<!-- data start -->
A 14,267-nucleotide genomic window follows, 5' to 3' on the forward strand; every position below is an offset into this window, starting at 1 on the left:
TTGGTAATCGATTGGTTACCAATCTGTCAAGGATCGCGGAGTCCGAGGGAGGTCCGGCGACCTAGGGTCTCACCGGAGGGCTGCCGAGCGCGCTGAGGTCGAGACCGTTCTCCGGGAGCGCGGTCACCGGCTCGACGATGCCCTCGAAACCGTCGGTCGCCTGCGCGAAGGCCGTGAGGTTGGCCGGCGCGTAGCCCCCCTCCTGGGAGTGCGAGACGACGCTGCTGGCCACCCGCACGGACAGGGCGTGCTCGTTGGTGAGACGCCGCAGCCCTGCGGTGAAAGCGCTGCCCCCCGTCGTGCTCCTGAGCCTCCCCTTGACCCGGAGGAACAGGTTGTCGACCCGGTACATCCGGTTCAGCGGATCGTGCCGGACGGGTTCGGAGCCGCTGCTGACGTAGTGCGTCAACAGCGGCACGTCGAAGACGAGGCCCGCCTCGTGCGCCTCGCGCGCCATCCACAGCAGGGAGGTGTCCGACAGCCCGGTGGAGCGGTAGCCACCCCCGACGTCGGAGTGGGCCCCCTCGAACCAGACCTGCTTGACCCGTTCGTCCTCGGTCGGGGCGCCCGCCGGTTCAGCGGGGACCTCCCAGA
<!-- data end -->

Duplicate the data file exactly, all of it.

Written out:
A 14,267-nucleotide genomic window follows, 5' to 3' on the forward strand; every position below is an offset into this window, starting at 1 on the left:
TTGGTAATCGATTGGTTACCAATCTGTCAAGGATCGCGGAGTCCGAGGGAGGTCCGGCGACCTAGGGTCTCACCGGAGGGCTGCCGAGCGCGCTGAGGTCGAGACCGTTCTCCGGGAGCGCGGTCACCGGCTCGACGATGCCCTCGAAACCGTCGGTCGCCTGCGCGAAGGCCGTGAGGTTGGCCGGCGCGTAGCCCCCCTCCTGGGAGTGCGAGACGACGCTGCTGGCCACCCGCACGGACAGGGCGTGCTCGTTGGTGAGACGCCGCAGCCCTGCGGTGAAAGCGCTGCCCCCCGTCGTGCTCCTGAGCCTCCCCTTGACCCGGAGGAACAGGTTGTCGACCCGGTACATCCGGTTCAGCGGATCGTGCCGGACGGGTTCGGAGCCGCTGCTGACGTAGTGCGTCAACAGCGGCACGTCGAAGACGAGGCCCGCCTCGTGCGCCTCGCGCGCCATCCACAGCAGGGAGGTGTCCGACAGCCCGGTGGAGCGGTAGCCACCCCCGACGTCGGAGTGGGCCCCCTCGAACCAGACCTGCTTGACCCGTTCGTCCTCGGTCGGGGCGCCCGCCGGTTCAGCGGGGACCTCCCAGA